Nice to Be in Such Enlightened Company
Apparently, the legendary WFB agrees with me (i.e. much ado about nothing).
This commentator rations himself to only one prediction every 15 years. Mine now is that there is going to be a devastating backlash in the months and years ahead in the matter of Cheney and the quail shoot.
Some critics of the administration are arguing as if Iraq were a subsidiary concern. What has been brought forth in the plains of Texas is the venal character of the vice president of the United States.
One columnist for the New York Times headlined his column, “Mr. Vice President, It’s Time to Go.” Resign, “for the sake of the country and” — one inhales the purity of the writer’s motives — “for the sake of the Bush administration.”
Now that gentleman’s concern for the wellbeing of the Bush administration is on the level of his concern for the quail that Mr. Cheney did or did not kill (this is the only detail of the event unexplored by the historians). Why did the critic want Mr. Cheney to resign? Because “Mr. Cheney is arrogant, defiant and sometimes blatantly vulgar.” Oh? Yes — the critic arrived with documentation in hand: “He once told Sen. Patrick Leahy to perform a crude act upon himself.” You do not say! Well, that’s the kind of thing one would expect from somebody who goes about crippling his friends while ostensibly aiming only at quail.
It is to the credit of the newspaper of record that a few pages before the call for the resignation of Mr. Cheney, a careful reporter, Mr. Ralph Blumenthal, gave a detailed account of what had happened on Saturday at the Armstrong ranch.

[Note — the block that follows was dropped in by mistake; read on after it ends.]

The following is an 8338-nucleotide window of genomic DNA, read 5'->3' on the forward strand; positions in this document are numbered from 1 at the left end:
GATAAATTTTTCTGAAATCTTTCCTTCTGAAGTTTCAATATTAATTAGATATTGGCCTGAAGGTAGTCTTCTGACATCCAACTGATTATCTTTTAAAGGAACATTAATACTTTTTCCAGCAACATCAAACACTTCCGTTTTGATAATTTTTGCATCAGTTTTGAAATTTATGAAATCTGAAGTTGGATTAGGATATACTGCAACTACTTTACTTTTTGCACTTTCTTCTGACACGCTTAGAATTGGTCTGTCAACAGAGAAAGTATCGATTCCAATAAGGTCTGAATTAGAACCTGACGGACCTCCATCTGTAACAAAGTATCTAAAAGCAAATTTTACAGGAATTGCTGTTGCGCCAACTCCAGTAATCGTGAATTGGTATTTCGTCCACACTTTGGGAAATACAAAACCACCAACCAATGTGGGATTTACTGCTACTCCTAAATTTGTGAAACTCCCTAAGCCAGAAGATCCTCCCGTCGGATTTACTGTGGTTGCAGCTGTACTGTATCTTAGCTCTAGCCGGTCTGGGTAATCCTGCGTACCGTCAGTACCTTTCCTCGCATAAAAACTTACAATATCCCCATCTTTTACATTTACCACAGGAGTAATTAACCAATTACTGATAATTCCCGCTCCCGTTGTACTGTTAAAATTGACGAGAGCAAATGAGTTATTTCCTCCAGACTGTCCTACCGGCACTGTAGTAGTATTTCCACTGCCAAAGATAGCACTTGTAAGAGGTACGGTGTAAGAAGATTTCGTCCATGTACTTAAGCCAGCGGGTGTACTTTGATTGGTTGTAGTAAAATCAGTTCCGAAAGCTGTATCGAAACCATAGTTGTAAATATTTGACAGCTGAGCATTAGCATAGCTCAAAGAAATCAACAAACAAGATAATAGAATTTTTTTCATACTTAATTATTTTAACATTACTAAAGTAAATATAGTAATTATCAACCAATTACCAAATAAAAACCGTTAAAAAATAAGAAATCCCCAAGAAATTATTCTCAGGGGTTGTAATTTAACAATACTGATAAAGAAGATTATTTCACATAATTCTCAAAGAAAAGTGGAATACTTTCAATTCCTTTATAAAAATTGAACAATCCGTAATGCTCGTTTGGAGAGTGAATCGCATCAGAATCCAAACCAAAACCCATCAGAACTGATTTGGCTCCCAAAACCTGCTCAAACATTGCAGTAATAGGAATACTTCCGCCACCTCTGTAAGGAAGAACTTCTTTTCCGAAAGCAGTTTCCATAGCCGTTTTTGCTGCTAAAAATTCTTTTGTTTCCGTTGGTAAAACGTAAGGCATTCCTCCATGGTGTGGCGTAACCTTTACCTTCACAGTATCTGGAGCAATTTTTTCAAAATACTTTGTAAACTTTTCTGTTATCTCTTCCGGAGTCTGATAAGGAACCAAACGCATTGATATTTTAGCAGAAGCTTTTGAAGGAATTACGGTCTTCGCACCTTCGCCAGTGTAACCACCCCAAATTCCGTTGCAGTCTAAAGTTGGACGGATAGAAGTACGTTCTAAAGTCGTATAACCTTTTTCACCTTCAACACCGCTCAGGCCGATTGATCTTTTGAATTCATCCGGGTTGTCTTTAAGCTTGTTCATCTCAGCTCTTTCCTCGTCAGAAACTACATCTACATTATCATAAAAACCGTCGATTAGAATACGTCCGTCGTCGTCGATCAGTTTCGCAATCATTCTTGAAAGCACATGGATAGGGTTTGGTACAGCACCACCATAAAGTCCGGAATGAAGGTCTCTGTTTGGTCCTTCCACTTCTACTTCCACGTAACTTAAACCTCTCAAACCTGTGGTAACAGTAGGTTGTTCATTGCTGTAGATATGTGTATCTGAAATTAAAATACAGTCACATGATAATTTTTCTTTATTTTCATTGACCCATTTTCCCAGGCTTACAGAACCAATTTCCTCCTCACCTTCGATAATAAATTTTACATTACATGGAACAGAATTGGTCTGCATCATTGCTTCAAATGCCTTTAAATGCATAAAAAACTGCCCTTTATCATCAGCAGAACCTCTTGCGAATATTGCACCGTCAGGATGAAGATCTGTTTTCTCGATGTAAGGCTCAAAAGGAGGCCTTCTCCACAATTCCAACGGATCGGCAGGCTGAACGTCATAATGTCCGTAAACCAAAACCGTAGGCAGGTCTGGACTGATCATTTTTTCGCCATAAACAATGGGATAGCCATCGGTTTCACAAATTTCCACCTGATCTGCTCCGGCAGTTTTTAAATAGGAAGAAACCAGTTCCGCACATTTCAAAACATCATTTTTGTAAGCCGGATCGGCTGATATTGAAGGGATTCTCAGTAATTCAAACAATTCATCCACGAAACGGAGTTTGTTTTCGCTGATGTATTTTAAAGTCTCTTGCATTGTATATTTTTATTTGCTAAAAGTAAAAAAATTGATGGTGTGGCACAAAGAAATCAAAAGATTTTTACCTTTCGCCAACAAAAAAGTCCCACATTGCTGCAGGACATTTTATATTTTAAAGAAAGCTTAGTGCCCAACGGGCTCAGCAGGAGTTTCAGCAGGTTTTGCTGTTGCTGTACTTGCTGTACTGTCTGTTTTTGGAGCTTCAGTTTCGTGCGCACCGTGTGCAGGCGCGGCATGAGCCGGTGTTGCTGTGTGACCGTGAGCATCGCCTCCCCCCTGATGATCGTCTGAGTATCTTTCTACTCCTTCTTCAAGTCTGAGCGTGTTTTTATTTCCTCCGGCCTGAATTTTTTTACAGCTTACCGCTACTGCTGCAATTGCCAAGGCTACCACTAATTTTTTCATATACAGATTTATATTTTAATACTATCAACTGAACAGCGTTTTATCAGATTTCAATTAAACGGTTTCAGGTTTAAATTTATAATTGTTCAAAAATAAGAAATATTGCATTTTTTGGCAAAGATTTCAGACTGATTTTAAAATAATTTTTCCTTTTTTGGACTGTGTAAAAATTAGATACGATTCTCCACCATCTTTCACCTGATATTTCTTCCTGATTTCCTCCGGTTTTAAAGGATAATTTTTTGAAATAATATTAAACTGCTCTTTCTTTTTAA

Who all was there? Well, Pamela Pitzer Willeford, ambassador to Switzerland and Liechtenstein, and her husband, a physician, the hostess, Katharine Armstrong, and her sister, and her husband. Also Nancy Negley, an art philanthropist, Ben Love, a West Texas rancher, and the victim, Harry Whittington, a 78-year-old lawyer, and his wife. Also several outriders, whose duty was to flush the birds. Also a dozen American pointers and Labrador retrievers. Close to 5:30 P.M., the two shooting groups had bagged about 40 quail each, and were working now on the last covey.
About 100 yards away from the jeep carrying the hostess and her sister (daughters of the fabled Anne Armstrong, whom Gerald Ford had once asked to run for vice president), “Mr. Cheney, Mr. Whittington, and Ms. Willeford were walking in a line in a low spot on gently sloping ground. After Mr. Whittington bagged his birds he dropped out of sight, along with one of Ms. Armstrong’s bird dogs.” (Her name — not originally disclosed to the press — is “Gertie.”) “Then, suddenly, he was in a dip about 30 yards away against the sun just as Mr. Cheney fired a blast from his Italian-made 28-gauge Perazzi shotgun.” That is when Mr. Whittington “caught the spray of birdshot on the right side of his face, neck, and chest.”
Mr. Cheney is recorded as having said, “Harry, I had no idea you were there!” The exclamation point is mine, and will offend only those who refuse to believe that Mr. Cheney was startled at finding that his friend stood in a line between him, Gertie, and the setting sun.
We all know what then happened. But the only thing that then happened that seemed to catch national attention was that the party drove not to the nearest newspaper, but to the hospital.
An account was filed with a local newspaper and the doleful news came from the hospital that one pellet had entered the heart of the victim. There is little doubt but that he will survive. Mr. Cheney has said that what blame there is, is Mr. Cheney’s. That detail, by the way is also not fully explored conceivably the victim had failed to identify his position when moving forward from the firing line established by hunters moving in parallel.
We can’t celebrate a backlash until Mr. W. is back home and well. But here is one observer who predicts that Mr. W. will chuckle over the misadventure, unless, after years of friendship with Mr. Cheney, he only now discovers that he is arrogant, defiant, and that he uses vulgar language.